You’ve probably heard there are benefits to empowering employees, nurturing innovation and investing in existing talent. Like many business owners though, you may also wonder: how does all of this actually help improve our bottom line?
Project Sputnik is a solid example of incredibly real, tangible business benefits as a result of listening to feedback and encouraging employees to do what it is they’re best at. Barton George, our web vertical director at Dell, has been incredibly busy since Sputnik launched November 29th, but took the time to stop by and share his experience with us about this project.First, what is Sputnik? Without going all techy-geek on you, it’s the much-anticipated developer’s edition of the Dell XPS 13 Ultrabook™. George explains the hardware and software specs and more in his launch announcement here.Some time ago, he met with an analyst, who proposed his concept of an Ubuntu developer laptop. It was a great idea, George agreed, but the market seemed too small for such a product to fly. Earlier this year, with this concept still kicking around in the recesses of his mind, George heard about an internal innovation fund Dell had set up. The concept is much like the popular television show Dragon’s Den; employees could pitch their idea to a panel of three other Dell staffers, rather than “Dragons” or investors. This time, said George, everything just felt right. “The XPS13 didn’t exist when this was idea was first proposed to me, so once that became available, that made it a no-brainer for me,” he explained. “We had this incubation program, plus this hardware we can put it on, so everything just fell into place.”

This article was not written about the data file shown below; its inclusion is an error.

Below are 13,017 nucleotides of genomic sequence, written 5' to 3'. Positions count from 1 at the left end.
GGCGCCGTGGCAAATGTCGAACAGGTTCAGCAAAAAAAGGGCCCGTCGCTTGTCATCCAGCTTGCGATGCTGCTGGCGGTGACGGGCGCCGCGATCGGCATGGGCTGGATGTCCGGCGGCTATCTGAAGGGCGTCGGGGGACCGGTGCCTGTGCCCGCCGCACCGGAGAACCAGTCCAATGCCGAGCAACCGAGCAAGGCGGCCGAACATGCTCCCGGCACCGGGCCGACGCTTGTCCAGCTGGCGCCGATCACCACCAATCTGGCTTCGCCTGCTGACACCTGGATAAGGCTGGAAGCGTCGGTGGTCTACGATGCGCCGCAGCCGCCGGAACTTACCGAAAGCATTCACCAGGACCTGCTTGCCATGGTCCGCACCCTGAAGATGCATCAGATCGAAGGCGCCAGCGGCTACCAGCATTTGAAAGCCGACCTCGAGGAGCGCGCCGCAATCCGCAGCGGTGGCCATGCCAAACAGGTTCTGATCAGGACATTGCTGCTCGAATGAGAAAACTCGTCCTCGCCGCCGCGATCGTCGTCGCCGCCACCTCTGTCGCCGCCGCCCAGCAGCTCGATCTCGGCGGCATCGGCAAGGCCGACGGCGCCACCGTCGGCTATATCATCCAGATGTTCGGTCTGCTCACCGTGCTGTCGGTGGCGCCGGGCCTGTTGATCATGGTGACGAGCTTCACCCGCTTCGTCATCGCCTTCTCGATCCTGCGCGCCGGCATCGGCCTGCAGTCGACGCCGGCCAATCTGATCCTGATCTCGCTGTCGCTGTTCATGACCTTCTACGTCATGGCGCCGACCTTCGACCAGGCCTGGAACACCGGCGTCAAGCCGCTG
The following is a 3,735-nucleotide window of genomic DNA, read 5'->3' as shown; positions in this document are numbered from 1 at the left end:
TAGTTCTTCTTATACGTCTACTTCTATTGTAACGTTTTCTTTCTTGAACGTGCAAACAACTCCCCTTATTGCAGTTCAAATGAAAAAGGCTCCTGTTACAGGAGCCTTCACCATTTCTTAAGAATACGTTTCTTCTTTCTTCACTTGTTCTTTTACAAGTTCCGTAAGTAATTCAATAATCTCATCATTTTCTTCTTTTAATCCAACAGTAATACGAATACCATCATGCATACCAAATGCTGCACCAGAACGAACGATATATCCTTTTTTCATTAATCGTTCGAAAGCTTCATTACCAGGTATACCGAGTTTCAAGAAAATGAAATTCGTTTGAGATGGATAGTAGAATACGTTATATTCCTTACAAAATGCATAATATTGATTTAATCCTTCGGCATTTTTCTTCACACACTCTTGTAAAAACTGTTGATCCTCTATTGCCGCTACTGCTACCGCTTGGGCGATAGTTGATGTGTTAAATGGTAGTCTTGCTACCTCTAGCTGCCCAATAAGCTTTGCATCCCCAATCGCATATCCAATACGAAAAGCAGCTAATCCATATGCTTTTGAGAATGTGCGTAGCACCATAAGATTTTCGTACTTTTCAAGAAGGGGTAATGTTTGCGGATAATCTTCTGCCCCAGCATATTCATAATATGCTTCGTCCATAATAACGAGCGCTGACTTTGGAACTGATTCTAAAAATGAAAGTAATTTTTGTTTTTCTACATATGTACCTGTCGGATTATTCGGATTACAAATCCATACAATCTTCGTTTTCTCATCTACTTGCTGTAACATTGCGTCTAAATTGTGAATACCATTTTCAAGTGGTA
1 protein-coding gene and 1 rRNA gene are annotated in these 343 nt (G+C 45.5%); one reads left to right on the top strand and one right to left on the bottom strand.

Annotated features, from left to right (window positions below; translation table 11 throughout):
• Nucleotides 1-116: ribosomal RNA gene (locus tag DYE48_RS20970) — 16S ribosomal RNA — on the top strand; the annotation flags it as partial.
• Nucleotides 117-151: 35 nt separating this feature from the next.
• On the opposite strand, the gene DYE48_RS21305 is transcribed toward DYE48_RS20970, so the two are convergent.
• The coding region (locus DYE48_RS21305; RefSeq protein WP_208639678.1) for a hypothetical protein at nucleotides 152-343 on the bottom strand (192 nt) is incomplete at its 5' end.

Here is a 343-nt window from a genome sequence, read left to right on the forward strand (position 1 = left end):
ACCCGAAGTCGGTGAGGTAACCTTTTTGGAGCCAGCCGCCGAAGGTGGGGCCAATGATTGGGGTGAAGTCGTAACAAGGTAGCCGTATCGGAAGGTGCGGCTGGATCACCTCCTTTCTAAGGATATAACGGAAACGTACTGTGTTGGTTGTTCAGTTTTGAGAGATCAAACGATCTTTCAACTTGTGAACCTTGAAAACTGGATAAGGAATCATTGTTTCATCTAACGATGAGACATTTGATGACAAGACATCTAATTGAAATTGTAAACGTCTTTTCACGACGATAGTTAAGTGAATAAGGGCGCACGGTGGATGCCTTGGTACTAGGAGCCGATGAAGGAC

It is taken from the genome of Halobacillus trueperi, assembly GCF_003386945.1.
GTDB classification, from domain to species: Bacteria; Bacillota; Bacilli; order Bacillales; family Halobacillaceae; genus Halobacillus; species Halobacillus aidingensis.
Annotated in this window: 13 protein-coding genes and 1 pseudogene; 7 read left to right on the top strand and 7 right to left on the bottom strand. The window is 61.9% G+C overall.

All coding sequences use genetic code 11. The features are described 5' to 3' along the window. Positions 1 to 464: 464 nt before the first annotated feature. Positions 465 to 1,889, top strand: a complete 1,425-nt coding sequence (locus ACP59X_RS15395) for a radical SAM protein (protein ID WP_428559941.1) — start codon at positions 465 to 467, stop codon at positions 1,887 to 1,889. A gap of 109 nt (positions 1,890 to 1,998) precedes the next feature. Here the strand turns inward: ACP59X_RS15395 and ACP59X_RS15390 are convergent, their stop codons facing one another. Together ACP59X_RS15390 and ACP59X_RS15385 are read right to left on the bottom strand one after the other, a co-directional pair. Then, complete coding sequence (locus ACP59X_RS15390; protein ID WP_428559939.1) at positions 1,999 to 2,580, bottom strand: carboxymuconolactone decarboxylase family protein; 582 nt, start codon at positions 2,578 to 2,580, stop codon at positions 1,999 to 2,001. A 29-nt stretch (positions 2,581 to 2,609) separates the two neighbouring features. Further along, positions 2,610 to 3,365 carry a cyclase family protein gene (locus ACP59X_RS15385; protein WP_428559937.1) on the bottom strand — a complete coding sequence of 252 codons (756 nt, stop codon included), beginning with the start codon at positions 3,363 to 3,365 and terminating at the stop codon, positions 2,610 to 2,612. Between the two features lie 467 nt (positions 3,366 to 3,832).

His idea was the first chosen under this new program and was given the green light by Dell. George’s idea was not just to create a laptop for developers, but to turn it into an end-to-end solution and attach it to the cloud, as well. He worked with a very small group of developers outside of Dell that he bounced ideas off of, then he went to two West Coast customers to get their feedback.
Project Sputnik was officially announced as a Dell project May 7th at an Ubuntu developers event in Oakland. From the start, George said, he saw massive interest in the product. “My blog typically gets 500 or so page views per post,” he laughed. “The announcement for Project Sputnik was viewed 62,000 times.” You read that right: he said 62 thousand page views!
“The amount of feedback we’ve gotten from the community along the way has been really interesting,” he said, noting that people were eager to share what they did — or did not — like. “Our guiding principle from the beginning was to be very open about it along the way. We’ve talked about it in social media, through IdeaStorm, on a special Project Sputnik tech forum, plus the Dell TechCenter. All of these forums map really well to this specific audience that we’re focusing on, because developers are typically very active in social and forums.”
Community feedback for Project Sputnik was so overwhelming they received over 6,000 applications from people who wanted to be involved in beta testing.
“That really signaled to us that it made sense to develop this as a product,” said George. “We marched ahead, and, on Nov 29th, we launched it in the US and Canada! It’s been very well-received and we’re incredibly excited about it.”You may be wondering about the relatively short time from concept, through development, to market. I know I was; from a May approval to a November launch is much faster than the average new product cycle. Quite simply, George had the idea, Dell already had the hardware, and our community provided the feedback he absolutely needed to pull it all together. As a result, the research and development process was simplified. The time to market was shorter. An entirely new product was created. These are all fantastic outcomes for investing in an idea!Interestingly, IdeaStorm itself, one of Project Sputnik’s greatest sources of feedback and communication, was created to better enable customers to collaborate with and provide feedback to Dell.Investing in an employee’s innovation and talent resulted in an entirely new product serving a previously untapped market for Dell. What could the same strategy do for your business?
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